Big Brother is Still Watching You
“They always say that time changes things, but you actually have to change them yourself.” – Andy Warhol
In the novel, 1984, Winston Smith realized the change that had to be made in him, or rather his environment. The author, George Orwell, emphasizes the change of character and growth of Winston throughout his journey in a totalitarian state, Oceania. An ongoing battle of struggle and acceptance is apparent in Winston to and fro. On one hand, Winston hates the Party and hopes Emmanuel Goldstein and the Brotherhood overthrow it. On the other, he is reluctant to rebel through fear of Room 101. Contrary to the fact, in the United States there are many similarities and differences from 1984; The U.S. Government does not control all aspects of life rather it is a democracy. However, Osama bin Laden is the same public figure as Emmanuel Goldstein and the Brotherhood. Lastly, the U.S. Prison System, like Room 101, fosters fear into Americans alike. In 1984, George Orwell emphasizes the term totalitarianism. According to Merriam-Webster’s Collegiate Dictionary, totalitarianism is the political concept that the citizen should be totally subject to an absolute state authority. In 1984, there is the inner party (which controls and regulates the laws) and the outer party (which abide by the rules). There are four subgroups which make up the government: “The Ministry of Truth, which concerned itself with news, entertainment, education, and fine arts; the Ministry of Peace, which concerned itself with war; the Ministry of Love, which maintained law and order; and the Ministry of Plenty, which was responsible for economic affairs.” Winston Smith worked in the Ministry of Truth where he rewrote history in order for the Party to maintain power. Winston knew that “Oceania, four years ago, had been at war with Eastasia and at peace with Eurasia” but the history books, telescreens, and everything in between said differently. “I thought we’d always been at war with Eurasia, she said vaguely. It frightened him a little. The invention of airplanes dated from long before her birth, but the switch-over in the war had happened only four years ago, well after she was grown up.” This was how the Party maintained power. They kept everyone in a state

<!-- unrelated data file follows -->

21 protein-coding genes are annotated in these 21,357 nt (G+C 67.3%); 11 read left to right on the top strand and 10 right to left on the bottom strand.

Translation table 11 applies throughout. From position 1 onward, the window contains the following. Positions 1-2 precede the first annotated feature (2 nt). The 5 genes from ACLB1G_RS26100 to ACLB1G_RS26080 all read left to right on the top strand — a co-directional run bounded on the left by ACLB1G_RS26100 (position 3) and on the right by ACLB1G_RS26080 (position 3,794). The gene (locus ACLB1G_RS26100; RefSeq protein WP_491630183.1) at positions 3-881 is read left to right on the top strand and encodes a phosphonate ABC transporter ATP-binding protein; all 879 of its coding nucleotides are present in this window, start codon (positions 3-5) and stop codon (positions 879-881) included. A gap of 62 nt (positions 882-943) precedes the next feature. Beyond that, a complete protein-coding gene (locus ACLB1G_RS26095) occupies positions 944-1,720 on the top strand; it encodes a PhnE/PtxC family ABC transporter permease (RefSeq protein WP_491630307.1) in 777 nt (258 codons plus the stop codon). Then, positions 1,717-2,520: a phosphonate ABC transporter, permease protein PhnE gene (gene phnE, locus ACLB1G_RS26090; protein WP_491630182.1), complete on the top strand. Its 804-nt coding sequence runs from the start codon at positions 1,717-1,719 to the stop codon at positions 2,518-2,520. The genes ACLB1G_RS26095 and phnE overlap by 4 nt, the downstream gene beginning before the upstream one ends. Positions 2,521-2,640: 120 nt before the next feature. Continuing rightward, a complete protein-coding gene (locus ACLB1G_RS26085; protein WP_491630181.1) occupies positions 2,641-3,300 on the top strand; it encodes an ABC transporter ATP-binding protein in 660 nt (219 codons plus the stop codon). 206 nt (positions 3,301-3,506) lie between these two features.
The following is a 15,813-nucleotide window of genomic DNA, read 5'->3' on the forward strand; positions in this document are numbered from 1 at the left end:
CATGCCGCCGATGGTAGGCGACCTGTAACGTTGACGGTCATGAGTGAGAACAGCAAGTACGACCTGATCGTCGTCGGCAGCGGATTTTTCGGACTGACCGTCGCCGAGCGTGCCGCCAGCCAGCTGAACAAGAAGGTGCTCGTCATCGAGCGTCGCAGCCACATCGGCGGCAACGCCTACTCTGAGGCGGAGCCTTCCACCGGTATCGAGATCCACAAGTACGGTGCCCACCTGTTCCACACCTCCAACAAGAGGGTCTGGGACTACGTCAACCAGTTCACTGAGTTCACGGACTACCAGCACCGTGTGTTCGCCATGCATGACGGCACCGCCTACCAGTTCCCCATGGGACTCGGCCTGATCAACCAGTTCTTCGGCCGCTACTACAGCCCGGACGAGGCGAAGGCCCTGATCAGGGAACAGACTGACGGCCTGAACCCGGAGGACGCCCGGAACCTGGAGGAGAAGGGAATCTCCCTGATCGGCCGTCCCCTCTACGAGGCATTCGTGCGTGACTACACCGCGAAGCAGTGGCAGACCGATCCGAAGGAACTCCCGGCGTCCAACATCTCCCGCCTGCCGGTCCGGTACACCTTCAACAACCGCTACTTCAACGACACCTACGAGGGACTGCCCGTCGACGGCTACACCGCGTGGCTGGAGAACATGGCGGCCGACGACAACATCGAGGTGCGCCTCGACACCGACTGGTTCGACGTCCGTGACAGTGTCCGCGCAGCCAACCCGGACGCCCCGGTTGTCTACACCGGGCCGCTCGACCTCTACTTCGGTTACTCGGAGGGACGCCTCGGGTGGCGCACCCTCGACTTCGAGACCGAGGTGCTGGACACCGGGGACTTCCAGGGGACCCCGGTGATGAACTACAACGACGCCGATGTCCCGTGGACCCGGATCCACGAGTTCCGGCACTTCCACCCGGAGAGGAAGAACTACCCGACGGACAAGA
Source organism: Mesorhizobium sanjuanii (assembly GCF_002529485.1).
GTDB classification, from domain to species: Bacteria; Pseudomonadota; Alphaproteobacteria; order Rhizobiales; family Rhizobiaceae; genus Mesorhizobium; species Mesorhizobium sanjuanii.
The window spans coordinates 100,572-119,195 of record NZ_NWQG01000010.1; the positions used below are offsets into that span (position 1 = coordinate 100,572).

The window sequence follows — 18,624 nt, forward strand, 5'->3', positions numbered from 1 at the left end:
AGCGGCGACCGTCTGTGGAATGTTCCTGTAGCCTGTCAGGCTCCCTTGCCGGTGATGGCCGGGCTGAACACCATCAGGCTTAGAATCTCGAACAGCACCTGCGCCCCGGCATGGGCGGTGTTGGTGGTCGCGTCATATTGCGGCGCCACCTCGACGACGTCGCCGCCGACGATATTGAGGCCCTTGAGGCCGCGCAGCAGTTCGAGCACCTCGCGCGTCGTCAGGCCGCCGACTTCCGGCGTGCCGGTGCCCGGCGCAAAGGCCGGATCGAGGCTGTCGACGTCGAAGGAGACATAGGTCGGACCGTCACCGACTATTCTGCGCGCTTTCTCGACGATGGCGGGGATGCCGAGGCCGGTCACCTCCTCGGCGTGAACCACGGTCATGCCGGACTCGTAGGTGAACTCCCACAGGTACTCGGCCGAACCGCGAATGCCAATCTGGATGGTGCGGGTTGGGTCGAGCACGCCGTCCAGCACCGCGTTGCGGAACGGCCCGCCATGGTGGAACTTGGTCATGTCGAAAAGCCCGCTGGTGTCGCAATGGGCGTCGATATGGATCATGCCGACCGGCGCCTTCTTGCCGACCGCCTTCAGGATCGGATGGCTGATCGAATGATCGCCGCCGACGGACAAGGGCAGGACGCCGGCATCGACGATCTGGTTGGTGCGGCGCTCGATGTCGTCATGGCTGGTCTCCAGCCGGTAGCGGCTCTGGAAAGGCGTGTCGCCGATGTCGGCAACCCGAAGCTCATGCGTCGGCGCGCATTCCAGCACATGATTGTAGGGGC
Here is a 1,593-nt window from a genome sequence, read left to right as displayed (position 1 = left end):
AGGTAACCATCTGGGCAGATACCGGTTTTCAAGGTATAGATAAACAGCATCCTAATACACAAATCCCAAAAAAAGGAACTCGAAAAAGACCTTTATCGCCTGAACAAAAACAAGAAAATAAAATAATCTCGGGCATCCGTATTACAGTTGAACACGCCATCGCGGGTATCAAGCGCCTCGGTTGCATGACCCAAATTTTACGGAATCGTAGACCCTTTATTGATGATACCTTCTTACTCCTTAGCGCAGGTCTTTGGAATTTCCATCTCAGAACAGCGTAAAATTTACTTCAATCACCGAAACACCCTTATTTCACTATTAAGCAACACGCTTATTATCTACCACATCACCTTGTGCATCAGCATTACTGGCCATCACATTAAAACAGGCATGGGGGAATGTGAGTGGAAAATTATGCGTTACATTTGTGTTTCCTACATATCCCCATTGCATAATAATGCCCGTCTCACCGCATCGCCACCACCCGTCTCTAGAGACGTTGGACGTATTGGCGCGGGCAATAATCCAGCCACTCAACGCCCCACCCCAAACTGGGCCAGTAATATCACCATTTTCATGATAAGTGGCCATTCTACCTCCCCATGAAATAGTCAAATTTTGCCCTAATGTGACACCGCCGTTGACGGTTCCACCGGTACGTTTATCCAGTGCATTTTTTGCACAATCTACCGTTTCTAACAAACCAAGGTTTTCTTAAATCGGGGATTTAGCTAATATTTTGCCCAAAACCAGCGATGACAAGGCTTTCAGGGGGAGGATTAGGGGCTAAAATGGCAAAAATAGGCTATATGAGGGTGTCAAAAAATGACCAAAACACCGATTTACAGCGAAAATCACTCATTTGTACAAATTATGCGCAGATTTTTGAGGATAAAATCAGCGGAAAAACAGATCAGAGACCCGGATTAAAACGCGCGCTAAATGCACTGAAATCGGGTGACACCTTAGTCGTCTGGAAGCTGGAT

of orthodoxy. If one did not know their “real” past, then one could never question the state of being. “In a way, the world-view of the Party imposed itself most successfully on people incapable of understanding it. They could be made to accept the most flagrant violations of reality, because they never fully grasped the enormity of what was demanded of them, and were not sufficiently interested in public events to notice what was happening. By lack of understanding the remained sane. They simply swallowed everything, and what they swallowed did them no harm, because it left no residue behind, just as a grain of corn will pass undigested through the body of a bird.” On the contrary, the United States Government allows, rather gives citizens opportunities to broaden their horizons. Although the U.S. Government is broken up into three branches similar to the Party’s ministries, the legislative, executive, and judicial branch remains “sane” through a system of separation of powers and the system of checks and balances. In this system, the power is not vested onto one single being. Although there is a President, he does not have the power to solely make a decision without consulting the three different branches. Unlike the totalitarian Party in 1984, the United States we live in today is a democracy. According to Merriam-Webster’s Collegiate Dictionary, democracy is simply a government by the people. Therefore, one can see the distinct difference from society in 1984 to modern day United States. Emmanuel Goldstein and the Brotherhood were mere public figures that the Party created to instill fear and hate in the eyes of the people. “As...
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